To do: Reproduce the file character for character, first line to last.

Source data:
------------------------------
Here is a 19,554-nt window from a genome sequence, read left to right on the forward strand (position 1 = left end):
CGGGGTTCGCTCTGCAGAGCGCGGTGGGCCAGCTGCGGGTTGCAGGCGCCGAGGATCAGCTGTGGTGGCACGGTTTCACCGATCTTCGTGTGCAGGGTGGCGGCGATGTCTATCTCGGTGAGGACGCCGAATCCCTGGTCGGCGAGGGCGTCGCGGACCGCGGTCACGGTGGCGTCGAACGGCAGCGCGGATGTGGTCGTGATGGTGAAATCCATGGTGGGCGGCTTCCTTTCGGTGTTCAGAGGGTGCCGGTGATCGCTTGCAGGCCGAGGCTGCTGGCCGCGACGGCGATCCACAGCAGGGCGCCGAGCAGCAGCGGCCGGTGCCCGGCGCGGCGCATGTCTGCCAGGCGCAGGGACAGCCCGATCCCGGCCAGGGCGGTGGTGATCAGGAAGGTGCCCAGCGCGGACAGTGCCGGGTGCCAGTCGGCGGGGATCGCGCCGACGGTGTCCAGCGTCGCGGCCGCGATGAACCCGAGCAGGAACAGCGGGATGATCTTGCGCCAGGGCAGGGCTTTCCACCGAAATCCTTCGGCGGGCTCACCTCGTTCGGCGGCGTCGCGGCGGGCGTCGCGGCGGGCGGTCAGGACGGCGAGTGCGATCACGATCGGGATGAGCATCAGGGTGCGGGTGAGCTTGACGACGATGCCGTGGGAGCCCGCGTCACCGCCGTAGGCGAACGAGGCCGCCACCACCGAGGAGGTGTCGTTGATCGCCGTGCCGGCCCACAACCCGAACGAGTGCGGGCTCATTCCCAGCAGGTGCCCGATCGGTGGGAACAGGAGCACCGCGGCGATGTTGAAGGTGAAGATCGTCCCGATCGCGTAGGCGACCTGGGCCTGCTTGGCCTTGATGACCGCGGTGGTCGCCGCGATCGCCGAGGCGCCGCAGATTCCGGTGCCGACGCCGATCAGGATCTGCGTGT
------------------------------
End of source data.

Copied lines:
Here is a 19,554-nt window from a genome sequence, read left to right on the forward strand (position 1 = left end):
CGGGGTTCGCTCTGCAGAGCGCGGTGGGCCAGCTGCGGGTTGCAGGCGCCGAGGATCAGCTGTGGTGGCACGGTTTCACCGATCTTCGTGTGCAGGGTGGCGGCGATGTCTATCTCGGTGAGGACGCCGAATCCCTGGTCGGCGAGGGCGTCGCGGACCGCGGTCACGGTGGCGTCGAACGGCAGCGCGGATGTGGTCGTGATGGTGAAATCCATGGTGGGCGGCTTCCTTTCGGTGTTCAGAGGGTGCCGGTGATCGCTTGCAGGCCGAGGCTGCTGGCCGCGACGGCGATCCACAGCAGGGCGCCGAGCAGCAGCGGCCGGTGCCCGGCGCGGCGCATGTCTGCCAGGCGCAGGGACAGCCCGATCCCGGCCAGGGCGGTGGTGATCAGGAAGGTGCCCAGCGCGGACAGTGCCGGGTGCCAGTCGGCGGGGATCGCGCCGACGGTGTCCAGCGTCGCGGCCGCGATGAACCCGAGCAGGAACAGCGGGATGATCTTGCGCCAGGGCAGGGCTTTCCACCGAAATCCTTCGGCGGGCTCACCTCGTTCGGCGGCGTCGCGGCGGGCGTCGCGGCGGGCGGTCAGGACGGCGAGTGCGATCACGATCGGGATGAGCATCAGGGTGCGGGTGAGCTTGACGACGATGCCGTGGGAGCCCGCGTCACCGCCGTAGGCGAACGAGGCCGCCACCACCGAGGAGGTGTCGTTGATCGCCGTGCCGGCCCACAACCCGAACGAGTGCGGGCTCATTCCCAGCAGGTGCCCGATCGGTGGGAACAGGAGCACCGCGGCGATGTTGAAGGTGAAGATCGTCCCGATCGCGTAGGCGACCTGGGCCTGCTTGGCCTTGATGACCGCGGTGGTCGCCGCGATCGCCGAGGCGCCGCAGATTCCGGTGCCGACGCCGATCAGGATCTGCGTGT